It is common knowledge that the employees of firms are not asked to sign when they are handed over amounts for being deposited in banks or when they are asked to collect amounts from the customers or from the banks. It cannot possibly be expected that the proprietor of the firm would obtain signatures of his Munim when he handed over the amount of Rs 21,000/- to him for deposit in the bank, more especially when it is in evidence that much bigger amounts were on previous occasions handed over to the Munim in similar circumstances for being deposited in banks.
(4) The next contention raised by the learned counsel for the petitioner is that the evidence consisting of the disclosure statement, Ext. P. A. and the recovery of Rs. 5,950/- and Rs. 8,400/- must be held to be inadmissible in view of the fact that S. 27 of the Indian Evidence Act which permitted such evidence had now become ultra vires by reason of Art. 20(3) of the Constitution of India. It is urged that the information given by the accused with regard to the aforesaid amounts must be take to have been obtained from him by compulsion and the accused must therefore be deemed to have been deprived of the protection given by Art. 20(3) of the Constitution of India that no person accused of any offence shall be compelled to be a witness against himself. Reliance in this respect is placed on Amin v. State, AIR 1958 All 293, where a Division Bench of the Allahabad High Court held as under:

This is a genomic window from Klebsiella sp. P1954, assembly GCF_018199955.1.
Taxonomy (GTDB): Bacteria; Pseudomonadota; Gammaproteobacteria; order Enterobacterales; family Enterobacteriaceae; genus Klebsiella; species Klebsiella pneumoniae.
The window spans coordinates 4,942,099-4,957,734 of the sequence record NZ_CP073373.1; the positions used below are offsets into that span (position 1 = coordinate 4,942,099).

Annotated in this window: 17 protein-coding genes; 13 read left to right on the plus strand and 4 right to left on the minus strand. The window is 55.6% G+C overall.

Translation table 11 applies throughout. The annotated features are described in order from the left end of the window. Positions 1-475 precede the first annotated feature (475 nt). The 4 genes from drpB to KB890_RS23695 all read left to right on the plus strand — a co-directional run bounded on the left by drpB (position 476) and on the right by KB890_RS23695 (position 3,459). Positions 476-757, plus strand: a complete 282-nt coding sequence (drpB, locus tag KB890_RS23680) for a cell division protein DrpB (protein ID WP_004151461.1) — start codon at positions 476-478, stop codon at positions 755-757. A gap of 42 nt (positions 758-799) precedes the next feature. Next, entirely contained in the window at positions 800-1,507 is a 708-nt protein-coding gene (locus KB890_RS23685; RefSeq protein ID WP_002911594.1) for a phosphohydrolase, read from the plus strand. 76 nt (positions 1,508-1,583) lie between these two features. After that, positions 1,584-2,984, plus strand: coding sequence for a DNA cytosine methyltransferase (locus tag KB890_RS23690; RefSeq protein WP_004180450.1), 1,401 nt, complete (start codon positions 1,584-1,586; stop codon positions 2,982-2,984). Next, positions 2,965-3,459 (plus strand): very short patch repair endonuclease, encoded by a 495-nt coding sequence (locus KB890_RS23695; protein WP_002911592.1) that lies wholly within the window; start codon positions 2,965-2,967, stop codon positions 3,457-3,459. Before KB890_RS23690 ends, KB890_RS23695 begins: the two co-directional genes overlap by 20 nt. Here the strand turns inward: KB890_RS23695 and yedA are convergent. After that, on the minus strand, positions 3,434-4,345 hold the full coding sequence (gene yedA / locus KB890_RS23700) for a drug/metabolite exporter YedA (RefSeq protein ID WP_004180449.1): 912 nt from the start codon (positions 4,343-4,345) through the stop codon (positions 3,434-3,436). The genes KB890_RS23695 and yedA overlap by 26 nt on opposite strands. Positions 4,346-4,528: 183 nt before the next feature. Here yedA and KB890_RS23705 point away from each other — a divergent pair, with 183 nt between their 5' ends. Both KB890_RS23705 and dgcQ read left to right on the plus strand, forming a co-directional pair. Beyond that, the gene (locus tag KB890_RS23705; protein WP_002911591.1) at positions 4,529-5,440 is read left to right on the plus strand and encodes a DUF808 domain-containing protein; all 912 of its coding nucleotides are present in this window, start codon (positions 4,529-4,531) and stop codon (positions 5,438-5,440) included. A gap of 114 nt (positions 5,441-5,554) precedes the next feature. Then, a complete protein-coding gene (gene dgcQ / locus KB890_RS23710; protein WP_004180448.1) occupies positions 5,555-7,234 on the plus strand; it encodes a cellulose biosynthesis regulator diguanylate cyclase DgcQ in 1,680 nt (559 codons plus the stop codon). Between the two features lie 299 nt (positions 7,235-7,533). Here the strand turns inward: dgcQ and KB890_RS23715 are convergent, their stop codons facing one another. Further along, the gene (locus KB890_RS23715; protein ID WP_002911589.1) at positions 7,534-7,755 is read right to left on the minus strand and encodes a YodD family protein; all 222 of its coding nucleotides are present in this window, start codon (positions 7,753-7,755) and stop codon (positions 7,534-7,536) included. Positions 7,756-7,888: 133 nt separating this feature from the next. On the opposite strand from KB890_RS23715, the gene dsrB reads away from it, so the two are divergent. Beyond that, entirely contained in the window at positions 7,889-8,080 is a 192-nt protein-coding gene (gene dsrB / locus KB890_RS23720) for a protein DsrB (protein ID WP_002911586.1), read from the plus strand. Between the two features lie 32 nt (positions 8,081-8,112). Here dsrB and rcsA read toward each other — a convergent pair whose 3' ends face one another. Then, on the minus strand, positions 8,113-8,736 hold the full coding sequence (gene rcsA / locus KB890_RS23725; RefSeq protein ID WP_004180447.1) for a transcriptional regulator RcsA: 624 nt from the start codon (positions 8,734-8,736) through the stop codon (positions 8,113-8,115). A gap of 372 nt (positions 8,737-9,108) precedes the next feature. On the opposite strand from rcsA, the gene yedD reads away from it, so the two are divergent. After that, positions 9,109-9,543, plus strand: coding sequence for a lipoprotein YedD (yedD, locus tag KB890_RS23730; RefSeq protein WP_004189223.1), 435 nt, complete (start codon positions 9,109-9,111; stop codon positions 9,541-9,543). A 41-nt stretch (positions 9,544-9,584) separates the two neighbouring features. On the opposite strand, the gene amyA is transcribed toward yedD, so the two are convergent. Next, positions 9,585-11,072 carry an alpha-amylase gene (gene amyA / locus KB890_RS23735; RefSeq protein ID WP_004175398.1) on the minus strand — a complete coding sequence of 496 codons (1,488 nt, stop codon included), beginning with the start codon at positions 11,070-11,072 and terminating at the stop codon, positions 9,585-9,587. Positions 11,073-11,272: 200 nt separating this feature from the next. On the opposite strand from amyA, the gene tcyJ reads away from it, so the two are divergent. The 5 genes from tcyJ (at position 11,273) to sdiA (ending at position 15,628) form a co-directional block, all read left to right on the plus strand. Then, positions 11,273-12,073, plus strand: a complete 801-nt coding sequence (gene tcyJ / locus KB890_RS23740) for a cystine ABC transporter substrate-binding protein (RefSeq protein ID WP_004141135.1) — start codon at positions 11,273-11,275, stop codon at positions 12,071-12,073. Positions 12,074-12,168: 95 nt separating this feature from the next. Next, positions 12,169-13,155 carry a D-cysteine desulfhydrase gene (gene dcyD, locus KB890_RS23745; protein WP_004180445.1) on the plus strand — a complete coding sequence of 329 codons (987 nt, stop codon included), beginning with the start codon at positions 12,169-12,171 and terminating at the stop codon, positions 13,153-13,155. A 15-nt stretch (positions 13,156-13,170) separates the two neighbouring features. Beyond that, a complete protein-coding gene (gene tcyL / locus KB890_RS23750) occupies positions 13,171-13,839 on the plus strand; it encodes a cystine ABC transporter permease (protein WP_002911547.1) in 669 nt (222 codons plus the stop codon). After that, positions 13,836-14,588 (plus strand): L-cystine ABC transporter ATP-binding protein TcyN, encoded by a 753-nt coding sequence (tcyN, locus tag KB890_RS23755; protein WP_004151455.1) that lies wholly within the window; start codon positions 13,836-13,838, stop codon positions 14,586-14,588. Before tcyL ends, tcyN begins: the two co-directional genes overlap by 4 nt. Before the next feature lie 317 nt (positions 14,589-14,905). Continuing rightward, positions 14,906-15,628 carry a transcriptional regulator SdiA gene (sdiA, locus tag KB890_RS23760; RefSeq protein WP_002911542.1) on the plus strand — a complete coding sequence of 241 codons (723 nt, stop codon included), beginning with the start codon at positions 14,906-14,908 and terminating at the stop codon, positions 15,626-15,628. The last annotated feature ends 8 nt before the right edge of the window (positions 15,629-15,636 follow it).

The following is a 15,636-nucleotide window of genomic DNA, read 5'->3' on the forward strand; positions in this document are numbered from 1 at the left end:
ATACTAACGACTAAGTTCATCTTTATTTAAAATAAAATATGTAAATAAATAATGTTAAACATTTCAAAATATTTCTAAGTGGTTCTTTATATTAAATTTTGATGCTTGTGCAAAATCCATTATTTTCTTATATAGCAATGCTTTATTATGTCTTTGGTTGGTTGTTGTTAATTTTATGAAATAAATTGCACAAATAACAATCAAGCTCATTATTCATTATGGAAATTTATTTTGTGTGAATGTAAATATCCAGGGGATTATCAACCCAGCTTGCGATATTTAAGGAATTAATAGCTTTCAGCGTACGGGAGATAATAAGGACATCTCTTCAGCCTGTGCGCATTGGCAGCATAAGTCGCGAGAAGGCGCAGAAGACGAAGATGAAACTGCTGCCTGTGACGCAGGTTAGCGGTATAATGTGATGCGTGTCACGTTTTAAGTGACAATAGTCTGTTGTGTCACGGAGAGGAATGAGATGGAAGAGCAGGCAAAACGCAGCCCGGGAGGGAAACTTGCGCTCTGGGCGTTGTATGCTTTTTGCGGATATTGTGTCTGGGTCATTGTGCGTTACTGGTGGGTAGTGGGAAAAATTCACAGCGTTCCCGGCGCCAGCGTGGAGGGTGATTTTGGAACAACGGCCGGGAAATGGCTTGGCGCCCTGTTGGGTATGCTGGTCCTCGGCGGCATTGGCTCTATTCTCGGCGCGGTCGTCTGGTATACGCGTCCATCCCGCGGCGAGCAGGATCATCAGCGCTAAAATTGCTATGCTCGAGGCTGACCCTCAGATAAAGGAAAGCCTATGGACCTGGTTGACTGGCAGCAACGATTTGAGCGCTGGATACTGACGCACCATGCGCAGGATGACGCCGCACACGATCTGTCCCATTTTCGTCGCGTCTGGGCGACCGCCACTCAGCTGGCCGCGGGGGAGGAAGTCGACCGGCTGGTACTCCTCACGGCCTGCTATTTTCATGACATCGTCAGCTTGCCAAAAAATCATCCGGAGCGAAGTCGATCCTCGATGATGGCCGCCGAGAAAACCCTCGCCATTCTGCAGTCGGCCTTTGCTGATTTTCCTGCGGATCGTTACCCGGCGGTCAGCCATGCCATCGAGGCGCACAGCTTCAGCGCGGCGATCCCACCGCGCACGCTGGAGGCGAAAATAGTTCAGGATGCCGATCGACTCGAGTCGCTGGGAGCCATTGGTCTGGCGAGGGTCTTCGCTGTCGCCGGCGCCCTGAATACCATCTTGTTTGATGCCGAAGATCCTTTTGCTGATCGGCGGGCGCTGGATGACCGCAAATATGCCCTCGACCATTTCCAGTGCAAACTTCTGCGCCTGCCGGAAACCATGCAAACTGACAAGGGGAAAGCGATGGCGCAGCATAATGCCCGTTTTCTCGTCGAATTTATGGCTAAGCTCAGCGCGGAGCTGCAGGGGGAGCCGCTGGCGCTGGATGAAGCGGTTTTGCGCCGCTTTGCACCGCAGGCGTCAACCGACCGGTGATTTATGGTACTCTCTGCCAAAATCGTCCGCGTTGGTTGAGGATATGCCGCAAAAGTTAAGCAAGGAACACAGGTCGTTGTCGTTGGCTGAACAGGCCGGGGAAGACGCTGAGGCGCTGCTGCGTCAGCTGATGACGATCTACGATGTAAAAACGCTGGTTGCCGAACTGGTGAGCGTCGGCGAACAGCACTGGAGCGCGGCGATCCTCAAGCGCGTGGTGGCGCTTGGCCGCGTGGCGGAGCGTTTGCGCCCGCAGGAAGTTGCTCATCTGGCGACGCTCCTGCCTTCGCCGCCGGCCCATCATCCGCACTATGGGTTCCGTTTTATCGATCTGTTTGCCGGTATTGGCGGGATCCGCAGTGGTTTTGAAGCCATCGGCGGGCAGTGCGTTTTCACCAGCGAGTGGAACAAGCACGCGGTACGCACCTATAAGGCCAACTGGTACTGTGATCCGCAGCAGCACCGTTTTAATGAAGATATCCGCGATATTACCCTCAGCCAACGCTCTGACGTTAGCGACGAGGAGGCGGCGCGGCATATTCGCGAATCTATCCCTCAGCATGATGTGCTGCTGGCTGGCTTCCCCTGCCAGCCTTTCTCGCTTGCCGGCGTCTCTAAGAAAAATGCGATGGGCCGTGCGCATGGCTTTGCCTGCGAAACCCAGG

'The phrase used in Art. 20(3) is to be a witness' and not to appear as a witness. It follows that the protection afforded to an accused in so far as it is related to the phrase 'to be a witness' is not merely in respect of testimonial compulsion in the Court room but may well extend to compelled testimony previously obtained from him.